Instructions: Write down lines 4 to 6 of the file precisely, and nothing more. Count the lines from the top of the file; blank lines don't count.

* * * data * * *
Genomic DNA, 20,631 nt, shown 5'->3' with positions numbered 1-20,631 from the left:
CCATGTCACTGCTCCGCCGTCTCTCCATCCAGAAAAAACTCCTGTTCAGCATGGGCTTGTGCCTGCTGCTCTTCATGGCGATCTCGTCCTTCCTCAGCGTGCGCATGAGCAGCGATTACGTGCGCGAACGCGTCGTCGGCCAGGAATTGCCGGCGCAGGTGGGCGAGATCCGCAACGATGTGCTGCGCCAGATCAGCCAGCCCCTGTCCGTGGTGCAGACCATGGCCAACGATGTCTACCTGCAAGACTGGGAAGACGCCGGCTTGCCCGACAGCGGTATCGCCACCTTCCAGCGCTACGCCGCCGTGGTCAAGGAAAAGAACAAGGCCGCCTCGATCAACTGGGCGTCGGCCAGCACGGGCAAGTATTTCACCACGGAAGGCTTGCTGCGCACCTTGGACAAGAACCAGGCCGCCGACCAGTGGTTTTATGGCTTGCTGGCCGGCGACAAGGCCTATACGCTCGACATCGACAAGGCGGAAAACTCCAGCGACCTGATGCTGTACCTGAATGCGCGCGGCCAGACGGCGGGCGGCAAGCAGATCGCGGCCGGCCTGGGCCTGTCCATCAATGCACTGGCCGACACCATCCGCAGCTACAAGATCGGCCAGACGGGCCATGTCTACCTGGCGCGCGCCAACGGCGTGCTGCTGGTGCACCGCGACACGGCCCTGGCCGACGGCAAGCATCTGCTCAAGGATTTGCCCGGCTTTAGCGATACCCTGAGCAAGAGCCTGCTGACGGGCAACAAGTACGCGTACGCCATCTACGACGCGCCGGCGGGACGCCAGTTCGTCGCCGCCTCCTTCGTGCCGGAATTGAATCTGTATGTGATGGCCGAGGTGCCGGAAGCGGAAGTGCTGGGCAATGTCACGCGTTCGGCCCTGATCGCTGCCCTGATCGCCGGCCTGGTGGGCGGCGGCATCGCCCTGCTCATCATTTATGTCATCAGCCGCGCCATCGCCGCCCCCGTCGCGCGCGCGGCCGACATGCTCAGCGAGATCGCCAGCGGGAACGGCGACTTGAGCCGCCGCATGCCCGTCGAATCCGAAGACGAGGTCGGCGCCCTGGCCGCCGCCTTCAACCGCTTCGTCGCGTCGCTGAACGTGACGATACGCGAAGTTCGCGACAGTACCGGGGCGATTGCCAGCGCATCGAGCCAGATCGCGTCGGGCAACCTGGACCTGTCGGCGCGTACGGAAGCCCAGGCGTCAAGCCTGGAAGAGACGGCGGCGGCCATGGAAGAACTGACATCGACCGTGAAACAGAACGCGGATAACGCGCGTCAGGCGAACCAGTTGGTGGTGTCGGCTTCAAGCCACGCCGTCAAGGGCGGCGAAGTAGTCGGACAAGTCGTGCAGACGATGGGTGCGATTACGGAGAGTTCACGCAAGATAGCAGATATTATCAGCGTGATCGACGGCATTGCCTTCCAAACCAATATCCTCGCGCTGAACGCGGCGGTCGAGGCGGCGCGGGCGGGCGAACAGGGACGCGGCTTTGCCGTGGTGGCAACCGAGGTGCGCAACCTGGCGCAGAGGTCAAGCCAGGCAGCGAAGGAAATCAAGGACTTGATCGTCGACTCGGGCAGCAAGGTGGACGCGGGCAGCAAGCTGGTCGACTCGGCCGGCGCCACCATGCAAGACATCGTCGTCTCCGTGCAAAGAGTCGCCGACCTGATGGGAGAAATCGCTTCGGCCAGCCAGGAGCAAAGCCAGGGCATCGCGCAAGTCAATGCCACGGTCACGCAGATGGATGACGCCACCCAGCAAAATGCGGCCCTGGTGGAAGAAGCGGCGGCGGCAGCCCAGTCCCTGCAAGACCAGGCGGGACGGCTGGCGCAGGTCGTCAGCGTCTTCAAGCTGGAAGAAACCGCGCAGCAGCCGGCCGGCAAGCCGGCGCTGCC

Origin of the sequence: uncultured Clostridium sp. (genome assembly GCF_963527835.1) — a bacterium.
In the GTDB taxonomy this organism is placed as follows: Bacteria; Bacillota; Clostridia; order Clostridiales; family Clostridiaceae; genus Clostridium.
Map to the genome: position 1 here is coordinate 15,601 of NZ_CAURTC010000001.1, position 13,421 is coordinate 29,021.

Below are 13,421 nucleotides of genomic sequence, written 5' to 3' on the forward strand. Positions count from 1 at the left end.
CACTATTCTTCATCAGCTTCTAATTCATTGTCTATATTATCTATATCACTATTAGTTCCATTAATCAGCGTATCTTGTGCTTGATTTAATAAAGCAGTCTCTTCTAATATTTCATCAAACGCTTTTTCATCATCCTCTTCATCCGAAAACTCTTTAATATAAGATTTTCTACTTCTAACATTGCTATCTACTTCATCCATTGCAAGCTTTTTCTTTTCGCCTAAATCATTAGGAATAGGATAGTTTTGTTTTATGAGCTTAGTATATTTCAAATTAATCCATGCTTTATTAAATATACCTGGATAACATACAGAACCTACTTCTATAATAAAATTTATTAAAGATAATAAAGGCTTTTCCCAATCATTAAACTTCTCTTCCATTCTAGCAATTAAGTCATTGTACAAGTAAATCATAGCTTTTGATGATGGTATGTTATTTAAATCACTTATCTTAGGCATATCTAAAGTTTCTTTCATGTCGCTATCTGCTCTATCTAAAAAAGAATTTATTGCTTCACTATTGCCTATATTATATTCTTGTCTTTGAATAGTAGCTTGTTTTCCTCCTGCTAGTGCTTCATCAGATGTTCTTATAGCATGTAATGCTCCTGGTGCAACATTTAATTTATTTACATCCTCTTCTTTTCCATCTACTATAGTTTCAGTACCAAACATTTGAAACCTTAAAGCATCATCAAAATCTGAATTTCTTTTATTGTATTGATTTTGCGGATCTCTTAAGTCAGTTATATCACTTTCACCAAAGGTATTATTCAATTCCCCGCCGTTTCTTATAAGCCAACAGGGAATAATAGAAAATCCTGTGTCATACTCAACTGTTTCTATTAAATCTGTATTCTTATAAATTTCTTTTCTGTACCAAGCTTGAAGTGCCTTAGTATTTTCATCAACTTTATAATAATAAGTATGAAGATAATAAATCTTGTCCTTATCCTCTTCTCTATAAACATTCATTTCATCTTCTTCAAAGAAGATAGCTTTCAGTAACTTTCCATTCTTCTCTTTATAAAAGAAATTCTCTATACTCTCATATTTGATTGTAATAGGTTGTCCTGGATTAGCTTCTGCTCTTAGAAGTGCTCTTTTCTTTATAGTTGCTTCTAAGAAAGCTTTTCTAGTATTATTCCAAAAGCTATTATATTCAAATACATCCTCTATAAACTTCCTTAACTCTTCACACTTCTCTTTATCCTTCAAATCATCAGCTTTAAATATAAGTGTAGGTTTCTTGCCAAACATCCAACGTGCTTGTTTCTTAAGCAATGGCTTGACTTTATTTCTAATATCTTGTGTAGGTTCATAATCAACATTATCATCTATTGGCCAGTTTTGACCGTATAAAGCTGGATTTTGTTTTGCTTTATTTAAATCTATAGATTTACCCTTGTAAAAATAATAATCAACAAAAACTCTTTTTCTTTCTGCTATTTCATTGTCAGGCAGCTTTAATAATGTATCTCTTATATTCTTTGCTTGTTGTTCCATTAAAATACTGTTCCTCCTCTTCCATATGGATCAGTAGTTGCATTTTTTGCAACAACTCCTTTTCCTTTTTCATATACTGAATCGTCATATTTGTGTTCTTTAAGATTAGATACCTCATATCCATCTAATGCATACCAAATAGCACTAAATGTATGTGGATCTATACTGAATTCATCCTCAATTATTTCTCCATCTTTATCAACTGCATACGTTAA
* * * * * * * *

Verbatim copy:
In the GTDB taxonomy this organism is placed as follows: Bacteria; Bacillota; Clostridia; order Clostridiales; family Clostridiaceae; genus Clostridium.
Map to the genome: position 1 here is coordinate 15,601 of NZ_CAURTC010000001.1, position 13,421 is coordinate 29,021.

Below are 13,421 nucleotides of genomic sequence, written 5' to 3' on the forward strand. Positions count from 1 at the left end.